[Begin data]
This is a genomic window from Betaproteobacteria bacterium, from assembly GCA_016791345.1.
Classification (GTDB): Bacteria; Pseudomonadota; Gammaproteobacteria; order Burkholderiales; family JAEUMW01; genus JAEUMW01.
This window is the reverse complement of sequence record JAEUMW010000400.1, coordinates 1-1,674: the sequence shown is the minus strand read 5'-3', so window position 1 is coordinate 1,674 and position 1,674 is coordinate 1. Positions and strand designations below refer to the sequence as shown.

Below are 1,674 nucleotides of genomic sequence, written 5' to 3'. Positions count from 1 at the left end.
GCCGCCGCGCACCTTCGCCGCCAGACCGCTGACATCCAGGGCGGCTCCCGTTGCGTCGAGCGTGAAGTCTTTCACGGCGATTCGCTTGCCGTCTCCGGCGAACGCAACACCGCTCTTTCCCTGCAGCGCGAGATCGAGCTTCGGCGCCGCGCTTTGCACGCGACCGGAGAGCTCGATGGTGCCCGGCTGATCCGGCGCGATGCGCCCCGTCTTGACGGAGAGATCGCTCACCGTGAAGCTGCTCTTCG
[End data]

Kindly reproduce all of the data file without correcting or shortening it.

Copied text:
This is a genomic window from Betaproteobacteria bacterium, from assembly GCA_016791345.1.
Classification (GTDB): Bacteria; Pseudomonadota; Gammaproteobacteria; order Burkholderiales; family JAEUMW01; genus JAEUMW01.
This window is the reverse complement of sequence record JAEUMW010000400.1, coordinates 1-1,674: the sequence shown is the minus strand read 5'-3', so window position 1 is coordinate 1,674 and position 1,674 is coordinate 1. Positions and strand designations below refer to the sequence as shown.

Below are 1,674 nucleotides of genomic sequence, written 5' to 3'. Positions count from 1 at the left end.
GCCGCCGCGCACCTTCGCCGCCAGACCGCTGACATCCAGGGCGGCTCCCGTTGCGTCGAGCGTGAAGTCTTTCACGGCGATTCGCTTGCCGTCTCCGGCGAACGCAACACCGCTCTTTCCCTGCAGCGCGAGATCGAGCTTCGGCGCCGCGCTTTGCACGCGACCGGAGAGCTCGATGGTGCCCGGCTGATCCGGCGCGATGCGCCCCGTCTTGACGGAGAGATCGCTCACCGTGAAGCTGCTCTTCG